The article below is a translation from a publication on the Dutch TV-News website, NOS.nl by Dick Drayer.
Strangely enough, the news of the first gay marriage in the Caribbean part of the Kingdom was not published in every Dutch newspaper, but the important ones reported: An Aruban of 26 is now married to a 27-year-old Venezuelan. The two men live in Aruba but are joined in matrimony on Saba.
It would happen one day. Since October 2010 the three Caribbean islands, Bonaire, Saba and St. Eustatius, are an integral part of the Dutch entity. Consequently, there are also the Dutch laws and rules, even if they would not be in line with the mainstream beliefs and thoughts on the islands. As the Dutch government is not always very consistent in which law will apply and which law will not, many Caribbean Dutch had the impression that the - pernicious – ethical legislation from the European Netherlands would not be implemented on the islands for a long time to come.
Minister Schippers was fairly smooth in setting up an abortion clinic in the hospital of Bonaire. They searched and found some doctors who were willing to legally do what is done illegally for decades on the islands of the former Netherlands Antilles. So that issue was resolved.
And now you can marry with a partner of the same sex on another island in the Caribbean: Saba. Considering the macho culture of the Caribbean islands, this is truly a remarkable step . In fact, in my view, a bigger step than the legalization of abortion. Even more remarkable in the situation on Saba is, that the initiative entirely came from Saba itself. No minister or other Dutch government official has put any pressure on the Island government. Same-sex marriages are now possible on Saba, because Saba wanted it.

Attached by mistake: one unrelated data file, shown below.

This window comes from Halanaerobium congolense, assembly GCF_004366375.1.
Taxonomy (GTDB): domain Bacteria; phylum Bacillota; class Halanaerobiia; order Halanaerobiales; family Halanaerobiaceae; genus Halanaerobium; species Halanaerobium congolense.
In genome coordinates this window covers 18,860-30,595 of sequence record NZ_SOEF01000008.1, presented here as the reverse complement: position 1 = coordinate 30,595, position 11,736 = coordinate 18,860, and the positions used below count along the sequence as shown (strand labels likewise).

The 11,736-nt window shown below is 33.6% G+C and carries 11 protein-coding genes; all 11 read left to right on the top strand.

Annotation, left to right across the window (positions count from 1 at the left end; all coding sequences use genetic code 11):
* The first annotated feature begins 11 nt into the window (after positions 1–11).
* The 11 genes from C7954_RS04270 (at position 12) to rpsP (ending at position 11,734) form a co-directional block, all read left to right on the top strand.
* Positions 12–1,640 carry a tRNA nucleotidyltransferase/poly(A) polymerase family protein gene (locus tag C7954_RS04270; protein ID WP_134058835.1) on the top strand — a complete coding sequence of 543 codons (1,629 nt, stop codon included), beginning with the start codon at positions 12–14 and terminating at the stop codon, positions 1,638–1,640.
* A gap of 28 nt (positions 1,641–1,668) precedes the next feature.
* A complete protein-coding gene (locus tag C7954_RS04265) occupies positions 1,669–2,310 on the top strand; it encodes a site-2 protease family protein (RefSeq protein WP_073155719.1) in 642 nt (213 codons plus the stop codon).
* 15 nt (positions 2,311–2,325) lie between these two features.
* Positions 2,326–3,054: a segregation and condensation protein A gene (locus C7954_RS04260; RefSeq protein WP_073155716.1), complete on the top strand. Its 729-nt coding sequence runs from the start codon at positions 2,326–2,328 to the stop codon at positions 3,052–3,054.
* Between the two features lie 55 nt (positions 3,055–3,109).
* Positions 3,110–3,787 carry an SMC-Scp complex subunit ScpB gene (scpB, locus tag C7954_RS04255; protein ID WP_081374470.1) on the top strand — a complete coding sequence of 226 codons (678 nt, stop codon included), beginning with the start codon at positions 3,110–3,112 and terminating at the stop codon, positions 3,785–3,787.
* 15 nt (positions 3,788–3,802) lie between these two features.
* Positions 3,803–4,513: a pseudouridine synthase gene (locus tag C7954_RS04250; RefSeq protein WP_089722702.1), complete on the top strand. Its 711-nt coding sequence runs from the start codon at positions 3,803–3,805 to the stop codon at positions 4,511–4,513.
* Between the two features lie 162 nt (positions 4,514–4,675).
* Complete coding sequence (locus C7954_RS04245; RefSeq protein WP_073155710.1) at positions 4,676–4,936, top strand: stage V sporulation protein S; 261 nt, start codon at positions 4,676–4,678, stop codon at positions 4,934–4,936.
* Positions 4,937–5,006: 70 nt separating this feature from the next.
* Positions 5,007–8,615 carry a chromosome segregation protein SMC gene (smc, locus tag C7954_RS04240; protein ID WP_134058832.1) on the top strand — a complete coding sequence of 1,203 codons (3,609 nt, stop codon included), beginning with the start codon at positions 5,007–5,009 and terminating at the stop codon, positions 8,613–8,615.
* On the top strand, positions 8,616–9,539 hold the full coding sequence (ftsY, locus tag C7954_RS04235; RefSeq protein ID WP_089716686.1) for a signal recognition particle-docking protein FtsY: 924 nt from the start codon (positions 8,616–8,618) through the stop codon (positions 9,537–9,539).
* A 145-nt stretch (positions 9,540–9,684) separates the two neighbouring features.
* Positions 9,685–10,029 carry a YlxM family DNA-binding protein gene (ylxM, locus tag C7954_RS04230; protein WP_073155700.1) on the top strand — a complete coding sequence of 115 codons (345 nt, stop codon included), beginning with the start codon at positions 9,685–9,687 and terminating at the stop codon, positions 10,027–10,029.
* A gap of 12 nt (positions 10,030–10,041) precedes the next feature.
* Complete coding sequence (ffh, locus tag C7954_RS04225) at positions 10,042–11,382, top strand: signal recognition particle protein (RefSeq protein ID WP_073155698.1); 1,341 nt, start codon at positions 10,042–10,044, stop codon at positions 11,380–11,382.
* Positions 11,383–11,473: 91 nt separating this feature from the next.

Driving force behind the gay marriage is Carl Buncamper. He is openly gay and married in Canada in 2004. Since 2007 Buncamper is a member of the Island Council for the main party of Saba, the Windward Islands People’s Movement (WIPM). In the beginning it was not so easy to get sufficient support for this idea, but when he presented gay marriage as part of the Human Rights Issue, he managed to convince the council members: it is not up to the government to sanction choices in ones personal life.
The process received a favorable turn. A turn which resulted in a unique situation: nowhere in the Caribbean, is it possible for people of the same sex to marry before the law; Saba is the first and still the only place. Even Bonaire and St. Eustatius have not moved that far, although those two islands, like Saba, are also special Dutch entities.
In the gay movement Saba is known as a “gay-friendly” island, even the Holy Communion is accessible to persons that are openly gay. Though after the civil marriage you can not yet receive the blessing from the local priest.
Saba takes the opportunity to include the possibility for persons of the same sex to marry into their master plan for tourism. The island wants to emphasize that it is an island where human rights and thus gay rights are taken seriously. That does not mean that all gay people in the world will be flocking to Saba, because the law requires that at least one of the partners has a Dutch passport. The thousands of gay persons from Aruba, St. Maarten and Curaçao with wedding plans can now avoid the expensive flight to the Netherlands as Saba is just around the corner.
And the “Weigerambtenaar”? According to Buncamper: he or she is as welcome as gay people.
You can read the original article HERE.
However not everyone on Saba is so positive about this decision of the local government. Read the opinion of … HERE. You may also note the comments on the article on this subject that has been published on SabaNews earlier: click HERE